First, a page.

Online personalities are causing trouble in the Midlands
In the digital age, conflict travels quickly. Last weekend’s Muslim-Hindu violence in Leicester later spilled into Birmingham, driven on by social media rumours, and amid claims that an incendiary Hindu preacher, Sadhvi Rithambara, was due to appear at a temple there. As it happened, Rithambara was too ill to attend, but the temple in question had already moved to cancel her appearance once local Muslims informed them about her record. But the rapid spread of violence through social media shows how sectarianism has evolved with technology.
Among those in the Leicester crowds were activists of the new generation such as Mohammed Hijab, who was filmed calling Hindus a “pathetic, weak, cowardly people” and saying that he would rather be reincarnated as an animal than as a Hindu. He is a well known figure at protests, having appeared at anti-Israel marches where he said, to chants of “Allahu Akbar”, that they would “get their vengeance” and “we love death”. Hijab is not your run-of-the-mill hate preacher, however, but an internet celebrity. His YouTube channel has 598,000 subscribers, with videos like “Dr. Jordan Peterson’s Inner Struggle” or “The Downfall of Andrew Tate and His Muslim Male Impersonators”.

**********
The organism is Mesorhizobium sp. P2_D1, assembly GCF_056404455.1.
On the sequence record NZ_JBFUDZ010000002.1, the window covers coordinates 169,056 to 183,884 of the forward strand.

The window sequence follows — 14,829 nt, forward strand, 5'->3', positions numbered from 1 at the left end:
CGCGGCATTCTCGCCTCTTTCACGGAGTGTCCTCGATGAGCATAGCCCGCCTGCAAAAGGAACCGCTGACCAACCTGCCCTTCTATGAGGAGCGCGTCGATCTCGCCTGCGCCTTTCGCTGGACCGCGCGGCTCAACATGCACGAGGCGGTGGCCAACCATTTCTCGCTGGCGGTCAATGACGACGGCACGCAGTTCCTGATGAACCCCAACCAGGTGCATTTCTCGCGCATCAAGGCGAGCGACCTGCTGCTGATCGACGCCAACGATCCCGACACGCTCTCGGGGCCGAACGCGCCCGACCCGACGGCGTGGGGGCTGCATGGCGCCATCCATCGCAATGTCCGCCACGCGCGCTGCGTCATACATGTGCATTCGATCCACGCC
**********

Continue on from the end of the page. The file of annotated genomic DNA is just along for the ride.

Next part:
Hijab is not the only one. Also present was Leicester resident and activist Majid Freeman, who filmed some of the events and alleged that it was a “very well coordinated attack by the RSS thugs in Leicester.” He has 17,000 followers on Instagram and 20,000 on Twitter, where he often shares Muslim news or religious projects. When Guardian journalist Aina J. Khan came to Leicester to report, she turned to Freeman as a guide, even though he often tweets extreme content, such as calling Israeli settlers “Zionist dogs” and saying “may these cockroaches get what’s coming to them” only a few months ago.
Meanwhile, YouTuber Smile2Jannah, with 611,000 subscribers, has quickly rushed out a video, “Exposing Leicester Hindutva Media Lies”. It’s not the first time he has made videos about Hindus. Earlier efforts include “Hindu feeding Cow Urine to Covid patient” and “Hindus throwing poop & New Indian variant?”. Shamima Begum’s lawyer Tasnime Akunjee, followed by 10,000 people on Twitter, also got involved, posting a TikTok alleging that the riots must be part of a “race baiting” plot to give new PM Liz Truss something to deal with.
Whereas Islamic extremism in the 2000s usually involved hate preachers, infamous figures such as Abu Hamza or Anjem Choudary, their likes have now receded in significance. Instead, many of the leading figures are grassroots content creators who use social media to reach their audience. Much like ISIS, they can harness the power of the internet to bypass mosques and get their videos into bedrooms globally. Controversial figures like Moazzem Begg of CAGE now find themselves as guest stars on videos filmed by this new generation of activists. It should come as a relief, then, that the majority of British Muslims reject these activists just as they did the old ones. The sight of protestors in Leicester challenging Mohammed Hijab when his rhetoric grew too heated should reassure us that the UK’s Muslim community will not let extremism go unchecked.